The thinker-philosopher J.Krishnamurti (1895 ~ 1986), has said, “Real learning comes about when the competitive spirit has ceased.” And he has also said, “The ability to observe without evaluating is the highest form of intelligence.” If you consider both of JK’s perspectives you will understand that in effect, in the so-called real world that we have created today, there is no more learning. We have lost all our learning ability trying to grow our earning potential. And, obviously, at the cost of not employing our intelligence, we have begun to love, and therefore cling to, things and use people, whereas, it should be the other way round!
Think of what the real world really is: a place where everyone is busy running a rat race, where the spirit of inquiry and learning is stifled very, very early on in Life and people are only keen on their GPAs and placements, where top draw salaries are a means to acquire all material comfort and where innovation and enterprise are sacrificed on the altar of quarterly earnings and wanting to be seen as the number 1 and not necessarily striving to be the best! Competition has become the very basis of Life. No doubt competition, like in sport, brings out the best in a person. But to obsess oneself with competition, with being street smart and constantly comparing with others can ruin the joy of living.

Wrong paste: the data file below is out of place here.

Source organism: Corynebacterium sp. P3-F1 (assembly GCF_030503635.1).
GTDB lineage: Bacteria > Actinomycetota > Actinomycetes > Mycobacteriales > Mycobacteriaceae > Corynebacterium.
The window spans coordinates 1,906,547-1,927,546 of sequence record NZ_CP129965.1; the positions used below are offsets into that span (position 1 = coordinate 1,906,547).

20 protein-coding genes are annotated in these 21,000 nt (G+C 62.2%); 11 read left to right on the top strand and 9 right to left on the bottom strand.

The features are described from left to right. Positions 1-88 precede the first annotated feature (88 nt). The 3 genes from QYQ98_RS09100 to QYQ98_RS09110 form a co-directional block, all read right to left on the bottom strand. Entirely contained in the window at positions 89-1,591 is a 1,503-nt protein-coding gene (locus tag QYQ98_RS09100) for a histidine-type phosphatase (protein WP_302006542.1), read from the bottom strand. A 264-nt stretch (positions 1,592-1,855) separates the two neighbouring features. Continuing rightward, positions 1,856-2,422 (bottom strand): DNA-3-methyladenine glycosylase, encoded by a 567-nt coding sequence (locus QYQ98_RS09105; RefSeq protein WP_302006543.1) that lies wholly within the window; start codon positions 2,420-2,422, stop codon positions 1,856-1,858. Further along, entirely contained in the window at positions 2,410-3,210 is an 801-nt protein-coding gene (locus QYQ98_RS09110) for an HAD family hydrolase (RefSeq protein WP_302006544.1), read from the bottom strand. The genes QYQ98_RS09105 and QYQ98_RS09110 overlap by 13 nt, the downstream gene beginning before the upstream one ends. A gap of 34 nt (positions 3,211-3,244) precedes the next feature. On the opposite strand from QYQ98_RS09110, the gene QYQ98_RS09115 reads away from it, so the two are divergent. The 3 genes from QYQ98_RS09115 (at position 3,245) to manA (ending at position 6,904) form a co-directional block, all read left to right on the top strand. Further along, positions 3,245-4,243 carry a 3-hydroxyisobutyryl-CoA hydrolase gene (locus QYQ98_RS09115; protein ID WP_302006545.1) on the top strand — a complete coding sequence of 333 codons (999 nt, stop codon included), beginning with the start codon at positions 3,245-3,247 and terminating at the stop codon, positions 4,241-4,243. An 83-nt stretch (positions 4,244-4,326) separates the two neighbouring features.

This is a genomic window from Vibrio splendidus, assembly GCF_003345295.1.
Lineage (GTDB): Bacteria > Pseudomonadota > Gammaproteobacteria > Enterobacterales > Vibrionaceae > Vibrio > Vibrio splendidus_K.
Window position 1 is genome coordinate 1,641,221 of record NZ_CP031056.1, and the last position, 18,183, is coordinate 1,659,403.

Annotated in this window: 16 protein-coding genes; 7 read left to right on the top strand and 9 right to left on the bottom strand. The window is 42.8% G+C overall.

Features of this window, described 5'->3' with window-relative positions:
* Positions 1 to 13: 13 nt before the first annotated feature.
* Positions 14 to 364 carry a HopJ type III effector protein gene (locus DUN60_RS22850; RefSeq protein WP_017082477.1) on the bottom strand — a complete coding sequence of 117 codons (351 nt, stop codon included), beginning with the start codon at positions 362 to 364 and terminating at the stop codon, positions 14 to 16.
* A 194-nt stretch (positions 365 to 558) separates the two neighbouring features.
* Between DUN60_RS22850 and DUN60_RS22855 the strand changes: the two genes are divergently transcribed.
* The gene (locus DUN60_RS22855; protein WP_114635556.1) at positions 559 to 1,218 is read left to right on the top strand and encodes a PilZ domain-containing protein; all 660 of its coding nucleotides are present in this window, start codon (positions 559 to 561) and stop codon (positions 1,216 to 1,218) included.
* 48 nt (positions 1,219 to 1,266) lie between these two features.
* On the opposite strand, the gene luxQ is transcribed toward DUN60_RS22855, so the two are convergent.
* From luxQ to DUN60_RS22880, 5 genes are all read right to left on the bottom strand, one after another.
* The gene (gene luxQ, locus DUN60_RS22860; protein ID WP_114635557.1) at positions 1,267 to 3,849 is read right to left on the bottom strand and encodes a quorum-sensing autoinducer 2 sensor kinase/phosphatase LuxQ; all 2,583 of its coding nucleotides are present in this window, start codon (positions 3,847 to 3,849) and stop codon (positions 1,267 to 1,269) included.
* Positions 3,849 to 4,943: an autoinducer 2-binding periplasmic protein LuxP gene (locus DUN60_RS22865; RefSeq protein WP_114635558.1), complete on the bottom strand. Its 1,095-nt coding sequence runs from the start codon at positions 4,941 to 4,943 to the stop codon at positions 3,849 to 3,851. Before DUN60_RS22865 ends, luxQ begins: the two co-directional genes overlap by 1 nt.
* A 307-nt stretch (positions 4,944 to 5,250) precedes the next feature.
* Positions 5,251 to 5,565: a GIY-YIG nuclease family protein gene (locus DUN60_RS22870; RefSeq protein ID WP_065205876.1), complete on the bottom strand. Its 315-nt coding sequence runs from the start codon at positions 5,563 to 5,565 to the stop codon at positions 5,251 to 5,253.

It is this obsession with comparing with others, with competing with a desire to vanquish others, that has made our world, this real world of ours, such a cold place to live in. Driven by the hunger to be successful you have stopped celebrating your uniqueness. Instead of just being, you are on this ‘becoming treadmill’ – wanting to become someone else or wanting to become like someone else. Running on a treadmill has an inherent pitfall – you keep running harder no doubt but, in the end, you are still at the same place! Comparison with others, being in continuous, endless, competition, breeds ambition. No problem with being ambitious. But when ambition makes you combative, restless and subconsciously violent – where you are fighting continuously with who you are because you are wanting to become someone else – then your inner peace and happiness are destroyed.
JK urged us to look at nature. He used to say that the flowers bloom for the joy of blooming; the trees don’t compete with each other, they simply enjoy each other’s presence and growth; the sun rises and sets because it simply has to – there’s no attitude to nature’s magnificence. Osho, the Master, went a step further to clarify: “All that is divine is non-competitive – and your being is divine. So just sort it out. The society has muddled your head; it has taught you the competitive way of Life…when you are non- competitive, only then can you be yourself. This is simple.”
So stop trying to become – something, someone. Just be. Then you will always be happy and at peace with yourself!